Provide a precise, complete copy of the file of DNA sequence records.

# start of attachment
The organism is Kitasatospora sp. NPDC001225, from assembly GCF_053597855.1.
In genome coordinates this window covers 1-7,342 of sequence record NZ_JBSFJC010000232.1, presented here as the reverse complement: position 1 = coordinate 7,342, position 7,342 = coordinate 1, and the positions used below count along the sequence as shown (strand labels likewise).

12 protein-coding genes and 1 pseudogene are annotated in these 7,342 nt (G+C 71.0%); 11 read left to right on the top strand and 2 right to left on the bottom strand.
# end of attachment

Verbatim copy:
The organism is Kitasatospora sp. NPDC001225, from assembly GCF_053597855.1.
In genome coordinates this window covers 1-7,342 of sequence record NZ_JBSFJC010000232.1, presented here as the reverse complement: position 1 = coordinate 7,342, position 7,342 = coordinate 1, and the positions used below count along the sequence as shown (strand labels likewise).

12 protein-coding genes and 1 pseudogene are annotated in these 7,342 nt (G+C 71.0%); 11 read left to right on the top strand and 2 right to left on the bottom strand.